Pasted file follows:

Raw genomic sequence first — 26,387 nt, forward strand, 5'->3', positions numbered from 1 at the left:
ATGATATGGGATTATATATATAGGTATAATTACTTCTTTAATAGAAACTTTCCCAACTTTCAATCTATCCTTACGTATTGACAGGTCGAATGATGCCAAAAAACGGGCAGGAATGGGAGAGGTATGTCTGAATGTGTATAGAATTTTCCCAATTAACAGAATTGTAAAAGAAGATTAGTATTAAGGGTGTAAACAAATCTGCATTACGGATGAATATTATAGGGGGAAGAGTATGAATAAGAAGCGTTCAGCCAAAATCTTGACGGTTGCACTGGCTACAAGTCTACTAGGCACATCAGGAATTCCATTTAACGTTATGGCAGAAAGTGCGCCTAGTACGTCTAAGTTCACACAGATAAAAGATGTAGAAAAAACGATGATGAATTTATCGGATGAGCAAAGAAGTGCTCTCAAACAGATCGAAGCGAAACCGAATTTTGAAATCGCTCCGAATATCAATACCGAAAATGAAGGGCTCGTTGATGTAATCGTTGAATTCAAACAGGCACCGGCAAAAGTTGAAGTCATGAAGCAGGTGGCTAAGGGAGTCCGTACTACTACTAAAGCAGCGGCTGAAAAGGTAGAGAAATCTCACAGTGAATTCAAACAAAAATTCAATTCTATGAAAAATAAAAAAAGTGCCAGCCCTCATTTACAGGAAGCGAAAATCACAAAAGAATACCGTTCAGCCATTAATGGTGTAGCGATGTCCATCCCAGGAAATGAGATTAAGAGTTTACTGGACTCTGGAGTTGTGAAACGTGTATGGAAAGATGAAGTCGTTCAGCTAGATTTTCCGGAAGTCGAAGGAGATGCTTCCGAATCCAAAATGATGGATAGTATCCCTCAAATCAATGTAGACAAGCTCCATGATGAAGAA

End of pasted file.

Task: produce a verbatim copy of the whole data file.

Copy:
Raw genomic sequence first — 26,387 nt, forward strand, 5'->3', positions numbered from 1 at the left:
ATGATATGGGATTATATATATAGGTATAATTACTTCTTTAATAGAAACTTTCCCAACTTTCAATCTATCCTTACGTATTGACAGGTCGAATGATGCCAAAAAACGGGCAGGAATGGGAGAGGTATGTCTGAATGTGTATAGAATTTTCCCAATTAACAGAATTGTAAAAGAAGATTAGTATTAAGGGTGTAAACAAATCTGCATTACGGATGAATATTATAGGGGGAAGAGTATGAATAAGAAGCGTTCAGCCAAAATCTTGACGGTTGCACTGGCTACAAGTCTACTAGGCACATCAGGAATTCCATTTAACGTTATGGCAGAAAGTGCGCCTAGTACGTCTAAGTTCACACAGATAAAAGATGTAGAAAAAACGATGATGAATTTATCGGATGAGCAAAGAAGTGCTCTCAAACAGATCGAAGCGAAACCGAATTTTGAAATCGCTCCGAATATCAATACCGAAAATGAAGGGCTCGTTGATGTAATCGTTGAATTCAAACAGGCACCGGCAAAAGTTGAAGTCATGAAGCAGGTGGCTAAGGGAGTCCGTACTACTACTAAAGCAGCGGCTGAAAAGGTAGAGAAATCTCACAGTGAATTCAAACAAAAATTCAATTCTATGAAAAATAAAAAAAGTGCCAGCCCTCATTTACAGGAAGCGAAAATCACAAAAGAATACCGTTCAGCCATTAATGGTGTAGCGATGTCCATCCCAGGAAATGAGATTAAGAGTTTACTGGACTCTGGAGTTGTGAAACGTGTATGGAAAGATGAAGTCGTTCAGCTAGATTTTCCGGAAGTCGAAGGAGATGCTTCCGAATCCAAAATGATGGATAGTATCCCTCAAATCAATGTAGACAAGCTCCATGATGAAGAA